Who Were Wilbur and Orville?
1889 1900 1901 1902 1903 1904 1905
1900
Test Flying the Glider
Kitty Hawk: Testing Grounds
The Wright brothers’ flight-testing program was a key to their success. Extensive trials of their gliders not only provided valuable performance data, which was folded back into the evolving design, but also helped Wilbur and Orville develop piloting skills.
1900 Wright Glider in Flight
Only three photos of the 1900 Wright glider survive. This one shows the glider in flight.


The Wright brothers’ flight-testing program was a key to their success. Extensive trials of their gliders not only provided valuable performance data, which was folded back into the evolving design, but also helped Wilbur and Orville develop piloting skills.
Kiting the Glider
Before making free glides, the Wrights always tested their gliders by flying them as kites. Kiting provided valuable information on lift and drag, and enabled them to get a feel for the controls. The first year they built a tower with a rope-and-pulley suspension device to test the glider, but it didn’t prove useful and they soon returned to kiting.
Flying the glider
The pilot lay prone on the lower wing to limit drag. The foot-operated crossbar mounted behind him warped the wings for lateral balance, turning the glider. The horizontal hand levers in front of him flexed the forward elevator up and down, controlling pitch.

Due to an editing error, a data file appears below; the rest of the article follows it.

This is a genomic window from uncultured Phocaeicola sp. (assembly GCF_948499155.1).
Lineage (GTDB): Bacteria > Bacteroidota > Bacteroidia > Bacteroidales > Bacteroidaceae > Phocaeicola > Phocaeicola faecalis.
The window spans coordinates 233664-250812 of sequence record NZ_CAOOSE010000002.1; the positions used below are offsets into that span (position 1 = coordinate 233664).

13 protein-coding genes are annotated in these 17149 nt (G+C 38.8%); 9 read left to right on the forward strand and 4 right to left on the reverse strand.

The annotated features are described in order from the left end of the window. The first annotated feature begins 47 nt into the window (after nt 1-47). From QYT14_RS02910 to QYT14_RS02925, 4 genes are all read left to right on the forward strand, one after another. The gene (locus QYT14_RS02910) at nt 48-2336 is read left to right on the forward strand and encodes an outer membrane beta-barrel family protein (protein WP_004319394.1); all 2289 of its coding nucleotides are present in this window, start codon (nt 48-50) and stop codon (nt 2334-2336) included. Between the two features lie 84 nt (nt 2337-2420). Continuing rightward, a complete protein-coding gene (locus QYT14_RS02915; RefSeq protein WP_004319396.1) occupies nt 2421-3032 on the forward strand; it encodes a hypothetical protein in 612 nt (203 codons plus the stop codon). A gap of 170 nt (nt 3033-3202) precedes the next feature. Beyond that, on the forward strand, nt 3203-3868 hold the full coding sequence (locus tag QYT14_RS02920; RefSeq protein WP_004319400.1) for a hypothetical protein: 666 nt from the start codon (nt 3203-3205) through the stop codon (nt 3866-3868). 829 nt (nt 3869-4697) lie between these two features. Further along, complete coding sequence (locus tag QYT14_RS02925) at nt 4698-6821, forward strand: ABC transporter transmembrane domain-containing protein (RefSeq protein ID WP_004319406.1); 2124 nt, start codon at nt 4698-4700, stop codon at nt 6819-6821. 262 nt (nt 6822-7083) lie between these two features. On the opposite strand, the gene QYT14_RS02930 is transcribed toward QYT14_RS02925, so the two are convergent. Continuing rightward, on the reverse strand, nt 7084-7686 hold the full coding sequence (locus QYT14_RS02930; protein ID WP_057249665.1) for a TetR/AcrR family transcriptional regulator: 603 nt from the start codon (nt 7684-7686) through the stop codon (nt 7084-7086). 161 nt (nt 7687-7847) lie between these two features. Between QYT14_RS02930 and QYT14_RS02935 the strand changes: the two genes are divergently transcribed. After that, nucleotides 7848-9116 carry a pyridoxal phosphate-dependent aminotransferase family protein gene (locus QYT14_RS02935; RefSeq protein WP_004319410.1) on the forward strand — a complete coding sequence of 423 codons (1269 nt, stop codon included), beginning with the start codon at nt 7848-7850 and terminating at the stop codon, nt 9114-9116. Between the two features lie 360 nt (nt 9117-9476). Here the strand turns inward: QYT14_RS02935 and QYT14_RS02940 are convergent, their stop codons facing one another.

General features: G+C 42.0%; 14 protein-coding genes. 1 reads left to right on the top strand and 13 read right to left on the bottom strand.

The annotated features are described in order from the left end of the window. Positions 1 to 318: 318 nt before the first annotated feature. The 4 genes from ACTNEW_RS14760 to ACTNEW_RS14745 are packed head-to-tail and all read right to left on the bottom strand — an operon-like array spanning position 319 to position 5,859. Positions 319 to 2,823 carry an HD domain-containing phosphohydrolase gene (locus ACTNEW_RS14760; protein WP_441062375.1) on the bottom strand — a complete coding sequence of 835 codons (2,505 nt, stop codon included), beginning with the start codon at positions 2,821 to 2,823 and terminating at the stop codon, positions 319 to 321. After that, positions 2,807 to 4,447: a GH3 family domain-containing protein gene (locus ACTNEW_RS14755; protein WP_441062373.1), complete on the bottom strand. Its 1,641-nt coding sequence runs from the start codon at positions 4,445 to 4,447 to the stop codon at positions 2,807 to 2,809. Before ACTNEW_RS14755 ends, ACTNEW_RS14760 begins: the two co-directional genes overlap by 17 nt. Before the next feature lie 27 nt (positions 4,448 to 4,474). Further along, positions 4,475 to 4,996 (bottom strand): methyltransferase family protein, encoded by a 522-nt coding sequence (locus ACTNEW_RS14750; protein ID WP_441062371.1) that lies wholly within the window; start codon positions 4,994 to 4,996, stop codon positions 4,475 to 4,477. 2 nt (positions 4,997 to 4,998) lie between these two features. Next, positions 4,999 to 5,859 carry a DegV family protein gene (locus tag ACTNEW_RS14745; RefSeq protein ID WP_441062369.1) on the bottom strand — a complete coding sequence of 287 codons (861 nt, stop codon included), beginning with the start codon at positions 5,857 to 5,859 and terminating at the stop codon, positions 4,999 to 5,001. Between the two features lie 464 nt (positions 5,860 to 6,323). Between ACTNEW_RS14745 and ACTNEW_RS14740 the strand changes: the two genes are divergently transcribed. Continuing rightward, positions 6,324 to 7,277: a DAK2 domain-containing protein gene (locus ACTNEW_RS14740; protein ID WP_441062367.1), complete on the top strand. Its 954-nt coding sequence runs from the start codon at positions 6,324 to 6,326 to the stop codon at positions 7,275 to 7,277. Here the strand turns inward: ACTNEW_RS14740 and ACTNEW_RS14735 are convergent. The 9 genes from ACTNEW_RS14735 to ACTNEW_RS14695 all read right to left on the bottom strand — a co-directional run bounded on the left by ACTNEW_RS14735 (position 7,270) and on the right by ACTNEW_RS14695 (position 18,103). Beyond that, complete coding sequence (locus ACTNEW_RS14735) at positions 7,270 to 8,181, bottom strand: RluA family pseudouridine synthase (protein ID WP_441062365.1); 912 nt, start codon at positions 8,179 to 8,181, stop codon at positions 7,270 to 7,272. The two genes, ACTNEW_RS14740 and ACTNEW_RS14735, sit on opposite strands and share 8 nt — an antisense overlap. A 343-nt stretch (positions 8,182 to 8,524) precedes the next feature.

Tom Tate at Kitty Hawk
William Tate's nephew Tom. Note the glider in the background.
Rare photos
These are two of the three surviving photos of the 1900 Wright Glider. In one the glider appears behind William Tate’s nephew Tom, who proudly displays his catch. The other shows the glider after a gust of wind had picked up the unattended craft and smashed it into the sand. The brothers repaired it and continued their flight testing.
1900 Wright Glider Wrecked
...a gust of wind had picked up the unattended craft and smashed it into the sand..

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Richard Anemometer

Richard Anemometer
The Wrights borrowed this French-made, hand-held anemometer from Octave Chanute and used it to measure wind speeds during their flight tests at Kitty Hawk.